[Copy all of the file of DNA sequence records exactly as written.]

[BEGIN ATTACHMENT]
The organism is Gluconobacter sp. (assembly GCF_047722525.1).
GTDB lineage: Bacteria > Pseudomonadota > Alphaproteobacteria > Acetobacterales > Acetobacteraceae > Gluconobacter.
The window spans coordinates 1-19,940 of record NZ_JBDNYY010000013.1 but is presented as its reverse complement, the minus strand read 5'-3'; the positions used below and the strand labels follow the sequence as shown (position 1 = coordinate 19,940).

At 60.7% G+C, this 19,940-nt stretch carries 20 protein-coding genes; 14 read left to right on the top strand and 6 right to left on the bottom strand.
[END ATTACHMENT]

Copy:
The organism is Gluconobacter sp. (assembly GCF_047722525.1).
GTDB lineage: Bacteria > Pseudomonadota > Alphaproteobacteria > Acetobacterales > Acetobacteraceae > Gluconobacter.
The window spans coordinates 1-19,940 of record NZ_JBDNYY010000013.1 but is presented as its reverse complement, the minus strand read 5'-3'; the positions used below and the strand labels follow the sequence as shown (position 1 = coordinate 19,940).

At 60.7% G+C, this 19,940-nt stretch carries 20 protein-coding genes; 14 read left to right on the top strand and 6 right to left on the bottom strand.